Demonstrations of the Enabling Good Lives approach in Christchurch and the Waikato Cabinet paper December 2014
1. This paper reports on the progress of the demonstration of the Enabling Good Lives (EGL) approach in Christchurch, and seeks agreement on the high-level design for a demonstration of the approach in the Waikato.
2. In September 2012, the Ministerial Committee on Disability Issues endorsed a long-term direction for change to the disability support system across government agencies. The direction, based on the EGL approach, seeks to ensure disabled people have greater choice and control over their supports and their lives.
3. To gather information about how the EGL approach works and how to implement changes across the disability system, Cabinet agreed to a three-year demonstration of the EGL approach, and mandated the Ministerial Committee on Disability Issues to make decisions on the detailed design in July 2013 [CAB Min (13) 24/6 refers]. Cabinet invited the Minister for Disability Issues to provide a progress report on the demonstration in Christchurch in late December 2014.
4. Budget 2013 included $1 million per year over three years for the additional costs associated with the demonstration in Christchurch.
5. The key elements of the design for Year One of the Christchurch demonstration are individualised and integrated funding, and direct purchasing of support by disabled people. Funding from the Ministries of Health, Education, and Social Development was pooled within the Vote Health, National Disability Support Services non-departmental appropriation. This was allocated as personal budgets for participants to use to purchase individual supports.
6. Year One of the Christchurch demonstration had 52 participants with a focus on school leavers aged 18-21 years, with high and very high needs – as verified through the Ministry of Education’s Ongoing Resourcing Scheme (ORS). The first annual formative evaluation of the demonstration in Christchurch showed that two-thirds of the participants chose to purchase different supports from those traditionally available. Participants and their families also reported that the horizons for the participants had widened with some of the young people attending courses, undertaking work experiences and/or planning to live away from home.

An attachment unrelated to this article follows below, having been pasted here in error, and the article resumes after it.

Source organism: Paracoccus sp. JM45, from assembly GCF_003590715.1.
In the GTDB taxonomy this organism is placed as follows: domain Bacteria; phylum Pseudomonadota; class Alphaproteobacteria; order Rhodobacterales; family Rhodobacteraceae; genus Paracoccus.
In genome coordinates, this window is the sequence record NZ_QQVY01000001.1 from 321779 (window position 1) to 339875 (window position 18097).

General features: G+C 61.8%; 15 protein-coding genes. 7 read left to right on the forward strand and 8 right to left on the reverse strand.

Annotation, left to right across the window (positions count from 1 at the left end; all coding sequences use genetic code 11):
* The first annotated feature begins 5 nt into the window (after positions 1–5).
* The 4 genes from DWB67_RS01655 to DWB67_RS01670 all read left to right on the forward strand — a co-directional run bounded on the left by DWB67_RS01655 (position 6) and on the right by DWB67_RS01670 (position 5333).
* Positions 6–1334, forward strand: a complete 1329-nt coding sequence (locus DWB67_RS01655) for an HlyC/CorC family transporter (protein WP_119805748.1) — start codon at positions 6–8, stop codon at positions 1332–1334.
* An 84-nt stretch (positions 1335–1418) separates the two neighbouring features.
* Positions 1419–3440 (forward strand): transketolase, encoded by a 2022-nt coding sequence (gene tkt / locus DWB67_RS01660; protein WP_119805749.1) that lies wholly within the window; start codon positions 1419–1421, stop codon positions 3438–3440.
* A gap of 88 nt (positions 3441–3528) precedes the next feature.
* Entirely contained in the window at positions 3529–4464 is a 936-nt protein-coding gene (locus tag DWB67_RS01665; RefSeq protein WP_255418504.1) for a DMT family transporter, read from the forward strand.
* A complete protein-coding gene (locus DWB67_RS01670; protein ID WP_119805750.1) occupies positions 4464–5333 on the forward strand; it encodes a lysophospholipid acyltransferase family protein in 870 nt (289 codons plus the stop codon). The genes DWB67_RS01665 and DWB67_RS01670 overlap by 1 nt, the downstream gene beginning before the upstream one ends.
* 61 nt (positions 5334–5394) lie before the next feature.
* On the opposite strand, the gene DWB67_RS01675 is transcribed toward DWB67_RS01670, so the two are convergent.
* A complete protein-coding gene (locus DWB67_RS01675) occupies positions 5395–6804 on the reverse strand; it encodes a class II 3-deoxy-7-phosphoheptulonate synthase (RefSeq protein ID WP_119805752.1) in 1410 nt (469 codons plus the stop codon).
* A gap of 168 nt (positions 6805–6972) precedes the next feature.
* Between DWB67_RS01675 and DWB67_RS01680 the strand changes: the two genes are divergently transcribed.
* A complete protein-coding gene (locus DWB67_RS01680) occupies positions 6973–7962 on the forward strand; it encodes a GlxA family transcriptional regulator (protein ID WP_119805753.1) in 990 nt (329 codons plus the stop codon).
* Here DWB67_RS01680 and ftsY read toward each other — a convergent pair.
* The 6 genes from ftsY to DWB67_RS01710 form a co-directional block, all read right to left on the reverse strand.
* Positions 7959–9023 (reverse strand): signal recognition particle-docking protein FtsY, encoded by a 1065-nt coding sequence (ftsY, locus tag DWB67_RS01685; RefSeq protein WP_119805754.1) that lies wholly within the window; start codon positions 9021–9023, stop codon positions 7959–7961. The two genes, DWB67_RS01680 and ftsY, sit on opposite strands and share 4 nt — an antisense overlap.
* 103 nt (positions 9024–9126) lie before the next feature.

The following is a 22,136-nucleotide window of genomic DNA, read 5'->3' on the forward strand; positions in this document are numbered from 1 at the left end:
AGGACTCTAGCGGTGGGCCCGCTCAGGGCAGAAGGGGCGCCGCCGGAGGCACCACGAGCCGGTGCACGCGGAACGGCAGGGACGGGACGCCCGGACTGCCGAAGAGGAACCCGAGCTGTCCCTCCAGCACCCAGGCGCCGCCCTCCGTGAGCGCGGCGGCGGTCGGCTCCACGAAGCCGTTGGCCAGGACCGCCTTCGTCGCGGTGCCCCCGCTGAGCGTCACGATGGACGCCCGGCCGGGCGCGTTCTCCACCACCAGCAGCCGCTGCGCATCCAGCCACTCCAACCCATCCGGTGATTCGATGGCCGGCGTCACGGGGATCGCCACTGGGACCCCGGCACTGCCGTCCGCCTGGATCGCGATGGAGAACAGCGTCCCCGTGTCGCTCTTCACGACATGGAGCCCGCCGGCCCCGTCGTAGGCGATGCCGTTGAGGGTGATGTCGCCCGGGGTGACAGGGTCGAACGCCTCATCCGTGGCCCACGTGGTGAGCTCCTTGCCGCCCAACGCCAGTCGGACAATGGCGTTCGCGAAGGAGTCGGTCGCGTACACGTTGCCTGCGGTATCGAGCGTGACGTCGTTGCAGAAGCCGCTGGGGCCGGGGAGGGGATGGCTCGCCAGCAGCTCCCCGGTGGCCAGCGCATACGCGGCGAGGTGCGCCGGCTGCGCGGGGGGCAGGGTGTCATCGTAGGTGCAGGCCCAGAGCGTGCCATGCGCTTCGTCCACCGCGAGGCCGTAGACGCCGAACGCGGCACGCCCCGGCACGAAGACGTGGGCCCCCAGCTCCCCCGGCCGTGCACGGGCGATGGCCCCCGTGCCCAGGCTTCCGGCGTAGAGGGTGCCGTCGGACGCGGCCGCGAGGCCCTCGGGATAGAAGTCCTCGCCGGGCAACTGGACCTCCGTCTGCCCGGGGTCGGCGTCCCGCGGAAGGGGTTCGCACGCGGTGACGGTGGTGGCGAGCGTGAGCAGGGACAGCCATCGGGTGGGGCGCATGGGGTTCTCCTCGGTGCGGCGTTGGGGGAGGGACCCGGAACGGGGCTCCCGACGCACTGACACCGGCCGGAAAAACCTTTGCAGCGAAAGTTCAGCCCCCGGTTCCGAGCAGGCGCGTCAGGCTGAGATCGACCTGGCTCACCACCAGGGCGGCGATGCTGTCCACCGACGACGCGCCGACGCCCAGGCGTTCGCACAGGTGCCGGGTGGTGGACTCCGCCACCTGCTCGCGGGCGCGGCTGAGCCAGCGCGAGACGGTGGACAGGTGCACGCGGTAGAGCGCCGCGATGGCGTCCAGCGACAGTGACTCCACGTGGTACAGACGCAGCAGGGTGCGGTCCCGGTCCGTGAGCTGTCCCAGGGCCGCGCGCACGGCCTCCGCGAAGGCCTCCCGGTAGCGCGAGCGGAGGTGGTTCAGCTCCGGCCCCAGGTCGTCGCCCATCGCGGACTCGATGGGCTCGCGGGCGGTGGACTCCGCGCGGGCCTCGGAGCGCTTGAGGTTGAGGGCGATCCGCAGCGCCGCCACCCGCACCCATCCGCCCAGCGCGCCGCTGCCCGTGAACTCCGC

7. The first evaluation also identified some challenges resulting from attempting to fit the EGL approach within the current service delivery model. For example, the Needs Assessment and Service Co-ordination (NASC) process meant that some participants experienced a delay in accessing their personalised budget. Responding to these challenges has resulted in changing the priority for Year Two of the demonstration from initial thinking about widening the participant group beyond school leavers, to developing a new funding allocation tool and alternative purchasing options for participants.
8. Budget 2014 included $3.82 million over three years ($1.1m in 2014/15 and $1.36 million in 2015/16 and 2016/17) for a demonstration of the EGL approach in the Waikato. In conjunction with the Waikato Leadership Group, officials have developed a high-level design with four action areas – each focusing on a different group of disabled people and their families.
9. Both demonstrations of the EGL approach focus on using existing resources more effectively. Services are funded within the existing baselines of Votes Health, Education, and Social Development that are targeted to the more flexible purchase of disability supports.